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Scott Schimmel: Somebody said that, because I was at my wife and I went back a school night for our son's Middle School the other night, for some reason, I've never been able to go to back to school net for all of our kids I've always had work commitments. So this is my first one. And the way they designed it was we went to every single one of his class periods. So my wife and I were walking and we were in this like, you know, passing period. I was I knew a bunch of the parents kind of some of them. But my wife said, "Hey, I'm gonna use the restroom for a minute." And I'm like, "Well, what am I going to do? Just stand here?" "Yeah." And I stood there, and I was all I wanted to do is pull up my phone. So that I could hide. But I actually saw one of my son's buddies, and we've carpooled with him. And I waved, literally, I waved at him, and, and he didn't recognize me or didn't see me, and he turned away, and all of a sudden, I'm like, I'm waving at somebody who's not waving back. I'm like, "we gotta get out of here." We're bringing back all the memories. But it was it was so helpful to your point, to go home and think about my son, who I see him at night, when he's maybe grumpy, or tired, or had a stressful day. And honestly, I came back and I was like, buddy, you I love you. Like, you're such a champ. I can't believe you do this all day, like that's so stressful on so many levels. And he doesn't have the tools yet or the self awareness yet to realize when he waves at a friend, and they don't wait back, what actually just happened to him on the inside. Right, he has to live the rest of the day like that. Not knowing I mean, it's just so how do we and this is you and me talking. And how do we? How do we get school leaders, principals and superintendents like, how do we get them to do that work? I mean, it's not, it's not hard. It's not hard to immerse yourself in student culture for a day or two, it's not hard to find students who wouldn't normally come to a focus group and take them out to lunch, like you can do that. But what are your thoughts on that?

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Laura: I think you know, its face. It's not the actual action is not hard. But what's hard is making the time and seeing like the importance of doing it. Yeah. So in terms of like, how to how we do it. That's where I struggle, because I think once you do it, you're going to know it's a game changer, right? I think once you go out there and have those experiences, you'll never go back. I don't know how to how to do that. It's like the gift of time, right? The permission how many times I work with teachers, and they'll say, well, do I have permission to do that? Is it best kids? Then you have permission? Like it's weird. And I and I'm realizing it's all the way up? Like I think even superintendents, they report to the board. They have all the people that work in their office. And if they were to just go down the street and have lunch with a couple couple of kids, it'd be like, Oh, my gosh, your schedule is packed. So I think building that why is important. And again, that's that's what does, I think you can fit so well, right? Because that's, again, empathy and the defining piece of, we need to remember who we work for. And then how and we work for the students. We work for their parents. And so then how do we meet their needs? It's even back to school night, I was talking to a friend the other night at a district for back to school night starts at 515. Do you think are there 515? Right. Yeah. And they do that? Because it's more convenient to teachers. They can get out earlier, they can order home, right, but it's not convenient. How? How do we bridge that? We keep telling you stories? Yeah. He's uh, he's tired. What am I like my idols and my mentor. There's a superintendent in Wisconsin. His name is Joe San Filippo. And he he keynotes and he talks and you can find him you know, of course on Twitter, which is just where I met him. And one of the things he said to me is he said, you know, we might not be the most innovative district out there. I said, our stories are out there. That's his. That's his mission. And his storytelling. He gets stories out there every day about fall Creek, I think even Obama, one time was like a go crickets are set like 30 story is out there. Because that's what he's committed to doing, like getting out the good word about school. And so maybe it's just that maybe it's like you and I, and the ones who are doing it like, like amplifying those voices that are getting the word out and saying, What story could you tell today? Yeah, I told every principle and every Superintendent every single day, you need to tell a good story. How are you going to get it if you're in your office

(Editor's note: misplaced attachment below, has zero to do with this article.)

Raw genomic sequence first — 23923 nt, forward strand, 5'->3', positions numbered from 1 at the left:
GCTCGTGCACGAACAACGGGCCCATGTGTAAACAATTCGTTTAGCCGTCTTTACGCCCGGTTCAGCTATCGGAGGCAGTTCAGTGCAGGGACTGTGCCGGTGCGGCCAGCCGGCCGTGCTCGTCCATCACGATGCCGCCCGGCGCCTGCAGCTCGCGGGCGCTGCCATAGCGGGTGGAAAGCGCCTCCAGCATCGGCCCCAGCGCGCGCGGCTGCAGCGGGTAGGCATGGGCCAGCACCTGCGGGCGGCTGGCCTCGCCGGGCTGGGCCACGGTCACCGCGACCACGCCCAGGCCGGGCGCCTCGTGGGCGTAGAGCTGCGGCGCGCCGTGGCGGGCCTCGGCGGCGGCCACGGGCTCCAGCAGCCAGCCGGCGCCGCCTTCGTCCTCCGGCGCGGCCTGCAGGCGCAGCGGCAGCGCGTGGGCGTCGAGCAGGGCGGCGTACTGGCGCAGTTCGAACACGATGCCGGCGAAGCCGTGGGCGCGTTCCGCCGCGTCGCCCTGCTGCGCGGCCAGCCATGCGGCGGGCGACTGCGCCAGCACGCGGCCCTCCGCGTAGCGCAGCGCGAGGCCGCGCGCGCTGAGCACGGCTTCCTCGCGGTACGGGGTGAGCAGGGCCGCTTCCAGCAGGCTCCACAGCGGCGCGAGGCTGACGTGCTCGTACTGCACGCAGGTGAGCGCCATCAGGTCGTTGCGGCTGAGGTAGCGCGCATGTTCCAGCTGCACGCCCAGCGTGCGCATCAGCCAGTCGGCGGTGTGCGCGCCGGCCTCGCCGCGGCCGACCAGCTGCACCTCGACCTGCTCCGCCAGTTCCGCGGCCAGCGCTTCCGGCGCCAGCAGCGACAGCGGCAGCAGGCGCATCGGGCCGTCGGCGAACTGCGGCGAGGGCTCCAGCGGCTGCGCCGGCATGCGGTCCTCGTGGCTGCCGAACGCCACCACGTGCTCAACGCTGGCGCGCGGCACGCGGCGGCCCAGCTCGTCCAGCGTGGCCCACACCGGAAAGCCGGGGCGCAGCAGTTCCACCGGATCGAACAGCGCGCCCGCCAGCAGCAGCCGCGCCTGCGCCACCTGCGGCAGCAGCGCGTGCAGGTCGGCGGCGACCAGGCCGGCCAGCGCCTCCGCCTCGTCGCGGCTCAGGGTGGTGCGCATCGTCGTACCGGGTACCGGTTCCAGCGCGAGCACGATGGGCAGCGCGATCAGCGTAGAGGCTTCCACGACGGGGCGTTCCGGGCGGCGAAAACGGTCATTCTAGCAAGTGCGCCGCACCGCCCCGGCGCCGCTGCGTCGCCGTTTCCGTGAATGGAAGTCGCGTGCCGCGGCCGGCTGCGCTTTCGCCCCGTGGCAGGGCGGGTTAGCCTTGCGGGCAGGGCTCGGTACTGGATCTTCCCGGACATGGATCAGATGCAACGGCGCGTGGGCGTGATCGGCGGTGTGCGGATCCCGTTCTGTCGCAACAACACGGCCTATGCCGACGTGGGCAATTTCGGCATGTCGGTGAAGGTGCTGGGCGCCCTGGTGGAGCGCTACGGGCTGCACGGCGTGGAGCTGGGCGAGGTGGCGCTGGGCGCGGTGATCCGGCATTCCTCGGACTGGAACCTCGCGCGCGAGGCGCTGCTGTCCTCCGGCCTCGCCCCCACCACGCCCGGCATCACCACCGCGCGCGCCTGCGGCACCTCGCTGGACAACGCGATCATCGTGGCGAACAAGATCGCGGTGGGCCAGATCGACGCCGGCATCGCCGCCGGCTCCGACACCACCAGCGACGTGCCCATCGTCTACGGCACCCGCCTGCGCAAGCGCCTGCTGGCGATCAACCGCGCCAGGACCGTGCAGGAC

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Scott Schimmel: today? Yeah. Right.

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And stories, change culture, cement manager, right, calibrate the right things. That's

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Laura: right. And then they said, when you start to really tell the stories, and you start to listen, because in the beginning, it's probably only took a picture and these kids were building a robot. But then you start digging into that a little bit more, and you connect with that student and you realize this is a game changer for that child. Right? Now we're having a different conversation. Maybe the robotics club is even getting funded more, because you're in there, and you're making those connections and understanding what a game changer that is.

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Scott Schimmel: Yeah. Wow.

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Unknown: Okay, years, that's just a thought, but just a thought.